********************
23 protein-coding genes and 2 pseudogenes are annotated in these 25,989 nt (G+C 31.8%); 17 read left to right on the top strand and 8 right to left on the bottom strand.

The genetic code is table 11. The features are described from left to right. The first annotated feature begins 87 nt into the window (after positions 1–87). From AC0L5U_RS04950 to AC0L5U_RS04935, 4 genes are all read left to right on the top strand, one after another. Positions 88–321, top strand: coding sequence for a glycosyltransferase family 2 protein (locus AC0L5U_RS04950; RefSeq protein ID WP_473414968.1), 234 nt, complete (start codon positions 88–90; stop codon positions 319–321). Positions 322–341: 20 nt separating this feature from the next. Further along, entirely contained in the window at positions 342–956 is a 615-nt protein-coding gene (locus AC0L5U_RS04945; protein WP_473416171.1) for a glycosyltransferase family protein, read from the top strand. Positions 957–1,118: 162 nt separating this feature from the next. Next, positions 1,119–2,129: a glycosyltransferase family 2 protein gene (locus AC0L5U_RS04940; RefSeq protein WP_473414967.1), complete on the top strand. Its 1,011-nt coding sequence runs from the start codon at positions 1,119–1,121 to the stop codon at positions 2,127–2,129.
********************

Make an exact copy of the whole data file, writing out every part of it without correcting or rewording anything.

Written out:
23 protein-coding genes and 2 pseudogenes are annotated in these 25,989 nt (G+C 31.8%); 17 read left to right on the top strand and 8 right to left on the bottom strand.

The genetic code is table 11. The features are described from left to right. The first annotated feature begins 87 nt into the window (after positions 1–87). From AC0L5U_RS04950 to AC0L5U_RS04935, 4 genes are all read left to right on the top strand, one after another. Positions 88–321, top strand: coding sequence for a glycosyltransferase family 2 protein (locus AC0L5U_RS04950; RefSeq protein ID WP_473414968.1), 234 nt, complete (start codon positions 88–90; stop codon positions 319–321). Positions 322–341: 20 nt separating this feature from the next. Further along, entirely contained in the window at positions 342–956 is a 615-nt protein-coding gene (locus AC0L5U_RS04945; protein WP_473416171.1) for a glycosyltransferase family protein, read from the top strand. Positions 957–1,118: 162 nt separating this feature from the next. Next, positions 1,119–2,129: a glycosyltransferase family 2 protein gene (locus AC0L5U_RS04940; RefSeq protein WP_473414967.1), complete on the top strand. Its 1,011-nt coding sequence runs from the start codon at positions 1,119–1,121 to the stop codon at positions 2,127–2,129.